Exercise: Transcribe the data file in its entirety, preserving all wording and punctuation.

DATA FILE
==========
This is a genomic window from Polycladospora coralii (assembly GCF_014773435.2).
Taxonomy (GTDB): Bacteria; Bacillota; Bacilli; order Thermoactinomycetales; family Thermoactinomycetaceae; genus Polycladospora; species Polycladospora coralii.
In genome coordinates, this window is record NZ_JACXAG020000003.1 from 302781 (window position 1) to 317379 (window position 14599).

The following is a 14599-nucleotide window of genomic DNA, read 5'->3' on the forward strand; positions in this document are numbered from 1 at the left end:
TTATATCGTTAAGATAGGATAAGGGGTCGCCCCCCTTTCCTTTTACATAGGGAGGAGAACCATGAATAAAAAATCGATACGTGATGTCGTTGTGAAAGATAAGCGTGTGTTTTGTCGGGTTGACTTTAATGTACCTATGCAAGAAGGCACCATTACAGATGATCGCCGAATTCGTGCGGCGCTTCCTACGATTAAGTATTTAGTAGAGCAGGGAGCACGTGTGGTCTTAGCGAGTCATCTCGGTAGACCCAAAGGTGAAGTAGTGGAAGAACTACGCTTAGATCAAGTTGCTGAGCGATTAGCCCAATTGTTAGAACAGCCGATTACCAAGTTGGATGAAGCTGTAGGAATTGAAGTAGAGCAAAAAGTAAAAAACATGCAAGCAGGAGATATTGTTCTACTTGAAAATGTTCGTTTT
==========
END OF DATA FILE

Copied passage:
This is a genomic window from Polycladospora coralii (assembly GCF_014773435.2).
Taxonomy (GTDB): Bacteria; Bacillota; Bacilli; order Thermoactinomycetales; family Thermoactinomycetaceae; genus Polycladospora; species Polycladospora coralii.
In genome coordinates, this window is record NZ_JACXAG020000003.1 from 302781 (window position 1) to 317379 (window position 14599).

The following is a 14599-nucleotide window of genomic DNA, read 5'->3' on the forward strand; positions in this document are numbered from 1 at the left end:
TTATATCGTTAAGATAGGATAAGGGGTCGCCCCCCTTTCCTTTTACATAGGGAGGAGAACCATGAATAAAAAATCGATACGTGATGTCGTTGTGAAAGATAAGCGTGTGTTTTGTCGGGTTGACTTTAATGTACCTATGCAAGAAGGCACCATTACAGATGATCGCCGAATTCGTGCGGCGCTTCCTACGATTAAGTATTTAGTAGAGCAGGGAGCACGTGTGGTCTTAGCGAGTCATCTCGGTAGACCCAAAGGTGAAGTAGTGGAAGAACTACGCTTAGATCAAGTTGCTGAGCGATTAGCCCAATTGTTAGAACAGCCGATTACCAAGTTGGATGAAGCTGTAGGAATTGAAGTAGAGCAAAAAGTAAAAAACATGCAAGCAGGAGATATTGTTCTACTTGAAAATGTTCGTTTT